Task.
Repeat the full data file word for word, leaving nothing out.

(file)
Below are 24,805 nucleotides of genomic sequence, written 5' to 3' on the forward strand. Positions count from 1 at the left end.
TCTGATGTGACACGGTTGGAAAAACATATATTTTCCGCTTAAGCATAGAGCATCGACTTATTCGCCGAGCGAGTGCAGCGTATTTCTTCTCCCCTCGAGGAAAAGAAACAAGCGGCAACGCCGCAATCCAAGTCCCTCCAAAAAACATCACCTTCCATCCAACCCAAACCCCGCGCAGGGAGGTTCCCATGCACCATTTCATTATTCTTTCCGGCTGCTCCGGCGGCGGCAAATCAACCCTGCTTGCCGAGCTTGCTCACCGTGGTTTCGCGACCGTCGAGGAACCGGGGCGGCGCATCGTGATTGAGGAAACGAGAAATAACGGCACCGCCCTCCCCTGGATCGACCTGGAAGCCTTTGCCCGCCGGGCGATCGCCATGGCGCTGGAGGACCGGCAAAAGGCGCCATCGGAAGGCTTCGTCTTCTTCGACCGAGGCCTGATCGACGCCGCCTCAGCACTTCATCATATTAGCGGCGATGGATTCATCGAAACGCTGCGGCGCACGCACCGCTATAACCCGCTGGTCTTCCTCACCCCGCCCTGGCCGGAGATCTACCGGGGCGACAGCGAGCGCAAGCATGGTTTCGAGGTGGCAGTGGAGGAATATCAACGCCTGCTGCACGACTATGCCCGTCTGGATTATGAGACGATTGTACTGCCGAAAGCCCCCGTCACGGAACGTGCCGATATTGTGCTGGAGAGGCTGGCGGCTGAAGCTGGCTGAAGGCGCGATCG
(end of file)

Below are 24,805 nucleotides of genomic sequence, written 5' to 3' on the forward strand. Positions count from 1 at the left end.
TCTGATGTGACACGGTTGGAAAAACATATATTTTCCGCTTAAGCATAGAGCATCGACTTATTCGCCGAGCGAGTGCAGCGTATTTCTTCTCCCCTCGAGGAAAAGAAACAAGCGGCAACGCCGCAATCCAAGTCCCTCCAAAAAACATCACCTTCCATCCAACCCAAACCCCGCGCAGGGAGGTTCCCATGCACCATTTCATTATTCTTTCCGGCTGCTCCGGCGGCGGCAAATCAACCCTGCTTGCCGAGCTTGCTCACCGTGGTTTCGCGACCGTCGAGGAACCGGGGCGGCGCATCGTGATTGAGGAAACGAGAAATAACGGCACCGCCCTCCCCTGGATCGACCTGGAAGCCTTTGCCCGCCGGGCGATCGCCATGGCGCTGGAGGACCGGCAAAAGGCGCCATCGGAAGGCTTCGTCTTCTTCGACCGAGGCCTGATCGACGCCGCCTCAGCACTTCATCATATTAGCGGCGATGGATTCATCGAAACGCTGCGGCGCACGCACCGCTATAACCCGCTGGTCTTCCTCACCCCGCCCTGGCCGGAGATCTACCGGGGCGACAGCGAGCGCAAGCATGGTTTCGAGGTGGCAGTGGAGGAATATCAACGCCTGCTGCACGACTATGCCCGTCTGGATTATGAGACGATTGTACTGCCGAAAGCCCCCGTCACGGAACGTGCCGATATTGTGCTGGAGAGGCTGGCGGCTGAAGCTGGCTGAAGGCGCGATCG